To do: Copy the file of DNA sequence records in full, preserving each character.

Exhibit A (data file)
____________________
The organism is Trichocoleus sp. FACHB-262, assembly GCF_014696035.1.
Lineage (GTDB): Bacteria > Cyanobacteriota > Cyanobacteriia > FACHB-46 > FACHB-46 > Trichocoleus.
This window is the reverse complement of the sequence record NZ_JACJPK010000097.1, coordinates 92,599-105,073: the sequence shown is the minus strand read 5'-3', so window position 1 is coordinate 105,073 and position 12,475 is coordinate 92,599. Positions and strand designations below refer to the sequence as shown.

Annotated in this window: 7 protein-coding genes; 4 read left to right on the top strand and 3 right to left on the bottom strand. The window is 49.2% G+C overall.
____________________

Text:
The organism is Trichocoleus sp. FACHB-262, assembly GCF_014696035.1.
Lineage (GTDB): Bacteria > Cyanobacteriota > Cyanobacteriia > FACHB-46 > FACHB-46 > Trichocoleus.
This window is the reverse complement of the sequence record NZ_JACJPK010000097.1, coordinates 92,599-105,073: the sequence shown is the minus strand read 5'-3', so window position 1 is coordinate 105,073 and position 12,475 is coordinate 92,599. Positions and strand designations below refer to the sequence as shown.

Annotated in this window: 7 protein-coding genes; 4 read left to right on the top strand and 3 right to left on the bottom strand. The window is 49.2% G+C overall.